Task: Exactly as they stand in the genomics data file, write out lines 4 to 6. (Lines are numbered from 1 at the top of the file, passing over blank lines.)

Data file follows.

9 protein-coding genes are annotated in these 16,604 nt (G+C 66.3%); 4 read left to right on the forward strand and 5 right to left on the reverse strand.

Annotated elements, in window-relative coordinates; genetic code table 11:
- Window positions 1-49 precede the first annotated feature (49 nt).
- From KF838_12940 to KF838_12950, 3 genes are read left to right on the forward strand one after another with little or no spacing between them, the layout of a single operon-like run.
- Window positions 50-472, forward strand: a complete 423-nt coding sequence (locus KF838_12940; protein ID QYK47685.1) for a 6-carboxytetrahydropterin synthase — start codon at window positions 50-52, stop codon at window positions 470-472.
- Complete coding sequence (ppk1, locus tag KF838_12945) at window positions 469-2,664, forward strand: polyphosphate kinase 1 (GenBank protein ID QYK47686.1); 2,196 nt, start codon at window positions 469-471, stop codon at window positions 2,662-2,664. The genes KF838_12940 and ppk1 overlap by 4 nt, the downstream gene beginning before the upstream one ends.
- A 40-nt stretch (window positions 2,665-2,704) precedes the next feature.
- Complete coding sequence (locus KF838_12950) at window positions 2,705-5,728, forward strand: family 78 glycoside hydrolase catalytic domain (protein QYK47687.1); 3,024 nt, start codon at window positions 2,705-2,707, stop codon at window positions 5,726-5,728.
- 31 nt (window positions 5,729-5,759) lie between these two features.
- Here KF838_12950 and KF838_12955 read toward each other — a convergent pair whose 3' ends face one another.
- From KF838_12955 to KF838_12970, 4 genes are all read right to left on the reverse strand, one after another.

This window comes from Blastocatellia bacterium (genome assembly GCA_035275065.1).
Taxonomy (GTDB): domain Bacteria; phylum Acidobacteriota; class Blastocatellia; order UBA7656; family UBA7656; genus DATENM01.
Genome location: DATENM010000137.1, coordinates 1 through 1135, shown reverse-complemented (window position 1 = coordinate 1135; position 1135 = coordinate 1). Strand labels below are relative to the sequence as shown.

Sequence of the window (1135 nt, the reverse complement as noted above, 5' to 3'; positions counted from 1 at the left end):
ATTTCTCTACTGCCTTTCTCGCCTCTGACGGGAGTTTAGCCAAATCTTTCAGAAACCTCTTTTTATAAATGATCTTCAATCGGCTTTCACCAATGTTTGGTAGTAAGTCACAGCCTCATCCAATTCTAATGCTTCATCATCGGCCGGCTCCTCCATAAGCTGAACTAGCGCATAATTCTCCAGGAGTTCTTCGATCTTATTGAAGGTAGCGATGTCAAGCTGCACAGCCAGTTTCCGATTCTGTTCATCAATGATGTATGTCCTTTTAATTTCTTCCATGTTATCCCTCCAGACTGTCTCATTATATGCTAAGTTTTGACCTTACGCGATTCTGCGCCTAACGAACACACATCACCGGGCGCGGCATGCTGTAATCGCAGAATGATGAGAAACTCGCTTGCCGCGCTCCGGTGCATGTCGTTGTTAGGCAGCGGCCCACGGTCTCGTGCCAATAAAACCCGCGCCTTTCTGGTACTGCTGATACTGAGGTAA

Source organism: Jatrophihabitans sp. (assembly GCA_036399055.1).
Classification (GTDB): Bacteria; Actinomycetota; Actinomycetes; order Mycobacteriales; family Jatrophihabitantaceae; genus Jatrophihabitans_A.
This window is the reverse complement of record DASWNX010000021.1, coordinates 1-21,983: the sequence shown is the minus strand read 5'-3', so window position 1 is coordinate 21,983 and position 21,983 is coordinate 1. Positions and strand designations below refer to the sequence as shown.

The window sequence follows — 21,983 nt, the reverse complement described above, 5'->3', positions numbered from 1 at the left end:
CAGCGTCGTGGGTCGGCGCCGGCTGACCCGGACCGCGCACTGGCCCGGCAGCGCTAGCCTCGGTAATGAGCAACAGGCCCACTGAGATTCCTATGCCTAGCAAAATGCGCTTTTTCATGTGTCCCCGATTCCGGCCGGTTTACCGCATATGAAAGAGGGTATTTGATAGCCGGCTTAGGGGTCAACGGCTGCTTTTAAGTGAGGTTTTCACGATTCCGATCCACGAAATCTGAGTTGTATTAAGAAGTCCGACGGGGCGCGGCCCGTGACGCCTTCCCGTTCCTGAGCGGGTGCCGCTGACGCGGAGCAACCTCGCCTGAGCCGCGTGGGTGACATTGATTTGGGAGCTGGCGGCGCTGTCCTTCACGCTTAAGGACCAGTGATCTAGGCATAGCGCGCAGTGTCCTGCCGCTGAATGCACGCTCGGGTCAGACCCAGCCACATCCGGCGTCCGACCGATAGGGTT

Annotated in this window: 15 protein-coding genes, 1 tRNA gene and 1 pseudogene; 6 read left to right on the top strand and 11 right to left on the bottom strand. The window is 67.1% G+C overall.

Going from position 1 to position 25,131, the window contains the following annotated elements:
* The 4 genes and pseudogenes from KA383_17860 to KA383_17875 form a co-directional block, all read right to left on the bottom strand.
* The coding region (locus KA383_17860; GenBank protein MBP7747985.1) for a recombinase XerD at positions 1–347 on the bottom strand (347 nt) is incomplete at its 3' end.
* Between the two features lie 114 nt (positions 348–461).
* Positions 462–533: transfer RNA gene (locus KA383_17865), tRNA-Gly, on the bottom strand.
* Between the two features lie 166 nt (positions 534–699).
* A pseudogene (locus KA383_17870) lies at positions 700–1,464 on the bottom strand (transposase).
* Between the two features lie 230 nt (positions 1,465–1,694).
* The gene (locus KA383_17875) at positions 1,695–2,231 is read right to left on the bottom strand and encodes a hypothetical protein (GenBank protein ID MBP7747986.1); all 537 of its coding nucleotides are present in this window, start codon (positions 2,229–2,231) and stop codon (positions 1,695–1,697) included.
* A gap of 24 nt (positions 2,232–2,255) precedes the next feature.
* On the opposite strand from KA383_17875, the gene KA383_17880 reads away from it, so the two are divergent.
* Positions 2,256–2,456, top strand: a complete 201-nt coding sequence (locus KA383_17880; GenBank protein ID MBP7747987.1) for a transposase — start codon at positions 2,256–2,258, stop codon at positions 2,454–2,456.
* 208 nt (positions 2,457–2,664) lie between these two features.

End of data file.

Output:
- From KF838_12940 to KF838_12950, 3 genes are read left to right on the forward strand one after another with little or no spacing between them, the layout of a single operon-like run.
- Window positions 50-472, forward strand: a complete 423-nt coding sequence (locus KF838_12940; protein ID QYK47685.1) for a 6-carboxytetrahydropterin synthase — start codon at window positions 50-52, stop codon at window positions 470-472.
- Complete coding sequence (ppk1, locus tag KF838_12945) at window positions 469-2,664, forward strand: polyphosphate kinase 1 (GenBank protein ID QYK47686.1); 2,196 nt, start codon at window positions 469-471, stop codon at window positions 2,662-2,664. The genes KF838_12940 and ppk1 overlap by 4 nt, the downstream gene beginning before the upstream one ends.